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Pensions Dashboard will enable Open Pensions, says Origo

9 October 2018

The proposed Pensions Dashboard architecture will enable the financial services industry to deliver Open Pensions for the UK consumer, says Origo.

The Fintech has published a paper, Pensions Dashboard to Open Pension’, in which it lays out how the proposals for a Pensions Dashboard architecture will introduce “the firm foundations required for the development of an Open Pensions approach”.

The Pensions Dashboard architecture, Origo says, will enable the secure transfer of data via Open APIs and encourage a market for consumer Fintech, just as Open Banking does.

Initially the data will be focussed on finding and displaying, in an easily understood manner, a consumer’s basic pensions data. In subsequent phases the architecture would be extended to wider sets of data, in effect, enabling an Open Pensions market.

Anthony Rafferty, managing director, Origo, says: “The potential to deliver an Open Pensions environment via the Pensions Dashboard architecture, as outlined in our paper, is an exciting prospect for the industry.  This would have significant benefits for UK consumers.

The Dashboard paves the way for innovative user experiences he says, including “delegated authority to regulated financial advisers and the single financial guidance body, to inform retirement planning, to obtain pension comparisons, or to populate a budgeting style App.” In addition, he says, Fintech organisations could, subject to governance rules, bring together this pensions and banking information to display all of a consumer’s financial arrangements in one place.

Recently it has been suggested the Pensions Dashboard initiative could leverage the Open Banking approach, the assumption being this would be feasible and quickly lead to a free market environment supporting innovative user experiences for the industry’s consumers.

Rafferty says: “While it is natural for the industry to draw parallels with the Open Banking initiative, and in many ways there are similarities and potential synergies, there are also specific requirements in the pensions industry which necessitate different technical approaches.

“Open Banking was regulatory driven as a means to increase competition in banking. The Pensions Dashboard, on the other hand, is designed to help people find their pension pots wherever they may be, in a secure manner and obtain information about them.

“The UK pensions market has 300+ pension providers of all shapes and sizes – each with different legacies, online capabilities and supporting architecture. There are just nine large banks who make up the CMA9[1]and who fund the Open Banking Implementation Entity in the UK banking market – so scale in the pensions sector needs to be tackled differently.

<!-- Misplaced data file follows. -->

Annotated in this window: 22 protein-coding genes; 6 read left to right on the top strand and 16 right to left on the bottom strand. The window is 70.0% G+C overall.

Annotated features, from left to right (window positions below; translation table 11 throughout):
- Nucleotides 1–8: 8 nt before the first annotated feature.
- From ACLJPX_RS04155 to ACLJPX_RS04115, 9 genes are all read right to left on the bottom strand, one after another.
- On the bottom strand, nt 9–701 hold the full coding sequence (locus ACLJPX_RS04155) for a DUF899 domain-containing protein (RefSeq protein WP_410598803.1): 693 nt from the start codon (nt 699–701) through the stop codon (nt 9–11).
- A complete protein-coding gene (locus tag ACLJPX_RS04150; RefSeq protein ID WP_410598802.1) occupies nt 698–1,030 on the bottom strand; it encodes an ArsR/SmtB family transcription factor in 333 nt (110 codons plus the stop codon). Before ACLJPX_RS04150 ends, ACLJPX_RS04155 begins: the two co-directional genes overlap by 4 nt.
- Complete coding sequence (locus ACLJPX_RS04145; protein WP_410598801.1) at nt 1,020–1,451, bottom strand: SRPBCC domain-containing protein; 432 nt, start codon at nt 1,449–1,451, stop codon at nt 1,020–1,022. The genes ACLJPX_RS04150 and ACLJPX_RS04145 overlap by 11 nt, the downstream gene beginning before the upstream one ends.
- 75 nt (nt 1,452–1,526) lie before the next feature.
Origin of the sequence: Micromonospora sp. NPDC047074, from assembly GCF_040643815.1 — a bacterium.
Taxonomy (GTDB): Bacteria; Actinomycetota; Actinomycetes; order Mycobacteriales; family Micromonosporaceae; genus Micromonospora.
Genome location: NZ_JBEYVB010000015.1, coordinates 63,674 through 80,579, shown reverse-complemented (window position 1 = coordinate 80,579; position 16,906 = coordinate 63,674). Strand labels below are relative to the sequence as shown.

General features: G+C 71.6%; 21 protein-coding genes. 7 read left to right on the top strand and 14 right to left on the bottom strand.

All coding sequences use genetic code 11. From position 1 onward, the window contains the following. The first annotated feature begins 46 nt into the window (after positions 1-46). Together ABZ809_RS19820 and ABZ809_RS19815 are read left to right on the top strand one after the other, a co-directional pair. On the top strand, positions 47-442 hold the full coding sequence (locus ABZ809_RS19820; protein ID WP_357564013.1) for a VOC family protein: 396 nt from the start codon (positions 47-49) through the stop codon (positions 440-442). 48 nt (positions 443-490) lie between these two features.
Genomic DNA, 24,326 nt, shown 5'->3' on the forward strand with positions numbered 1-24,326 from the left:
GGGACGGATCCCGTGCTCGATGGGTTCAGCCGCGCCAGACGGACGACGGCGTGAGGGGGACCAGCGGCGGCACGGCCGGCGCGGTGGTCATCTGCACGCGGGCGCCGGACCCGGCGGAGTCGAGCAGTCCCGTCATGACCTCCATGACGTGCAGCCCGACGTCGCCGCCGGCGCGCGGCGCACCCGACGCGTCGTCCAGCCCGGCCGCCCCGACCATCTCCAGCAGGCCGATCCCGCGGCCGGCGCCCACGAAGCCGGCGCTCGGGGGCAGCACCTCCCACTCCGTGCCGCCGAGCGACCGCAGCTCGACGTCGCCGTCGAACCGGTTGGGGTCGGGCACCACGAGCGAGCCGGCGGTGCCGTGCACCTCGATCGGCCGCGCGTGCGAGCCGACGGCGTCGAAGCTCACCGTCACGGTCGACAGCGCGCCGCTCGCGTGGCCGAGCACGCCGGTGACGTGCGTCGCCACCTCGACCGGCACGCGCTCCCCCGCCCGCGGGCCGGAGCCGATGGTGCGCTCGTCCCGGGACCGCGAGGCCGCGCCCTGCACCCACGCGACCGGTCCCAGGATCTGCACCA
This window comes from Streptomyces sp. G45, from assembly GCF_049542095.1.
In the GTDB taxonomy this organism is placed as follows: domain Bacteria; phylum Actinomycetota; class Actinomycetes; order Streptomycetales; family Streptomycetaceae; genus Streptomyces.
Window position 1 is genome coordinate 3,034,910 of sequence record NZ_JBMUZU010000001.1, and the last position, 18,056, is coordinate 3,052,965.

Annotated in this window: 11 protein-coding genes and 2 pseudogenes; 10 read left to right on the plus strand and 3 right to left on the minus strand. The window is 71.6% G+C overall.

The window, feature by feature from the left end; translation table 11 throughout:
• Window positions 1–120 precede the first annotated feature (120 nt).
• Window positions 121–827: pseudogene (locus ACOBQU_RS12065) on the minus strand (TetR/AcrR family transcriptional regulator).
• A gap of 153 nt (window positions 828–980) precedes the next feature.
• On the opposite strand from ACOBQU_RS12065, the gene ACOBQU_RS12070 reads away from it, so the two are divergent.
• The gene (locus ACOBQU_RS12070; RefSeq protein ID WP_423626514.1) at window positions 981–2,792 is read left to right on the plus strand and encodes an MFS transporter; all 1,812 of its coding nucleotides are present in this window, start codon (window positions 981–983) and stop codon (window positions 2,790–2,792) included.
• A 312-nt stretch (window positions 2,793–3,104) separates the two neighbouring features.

“Another key factor is that the individual knows who they bank with and their online banking credentials. Compare this to the pensions world where a consumer may have up to 11 pension pots and may not know of or have lost track of some. Furthermore, not all pension administrators will have issued credentials for online access as some simply do not have the capability to do so.

“To handle this in a manner that enables a smooth, secure customer journey requires a single identity verification point and use of a central Pension Finder Service to search the entire market to ascertain where an individual’s pensions may be and to feed the information back to the individual, via the dashboard screen. This is all quite different to the Open Banking approach.

“Also significant is the complexity of pensions information – the differences between arrangements such as DB and DC arrangements, for example.”

While there is a need for a specific approach for the pensions industry, Rafferty says, the current proposals for the Pensions Dashboard “should be the catalyst for consumer engagement building on the success of Open Banking to deliver an Open Pensions landscape incorporating highly sophisticated centralised controls for consumer protection, privacy and consent management.

“A central Pension Finder Service trusted by industry, government and the consumer will be fundamental to success.

“The Pensions Dashboard lays down the firm foundations the industry needs to enable Fintech innovation. The Pensions Dashboard is Open Pensions.”

The paper ‘Pensions Dashboard to Open Pensions’ answering questions concerning Open Banking, Open Pensions and Pensions Dashboard can be downloaded from

[1]The nine largest banks and building societies in Great Britain and Northern Ireland, based on the volume of personal and business current accounts.

AIB Group (UK) plc trading as First Trust Bank in Northern Ireland, Bank of Ireland (UK) plc, Barclays Bank plc, HSBC Group, Lloyds Banking Group plc, Nationwide Building Society, Northern Bank Limited, trading as Danske Bank, The Royal Bank of Scotland Group plc, Santander UK plc (in Great Britain and Northern Ireland).

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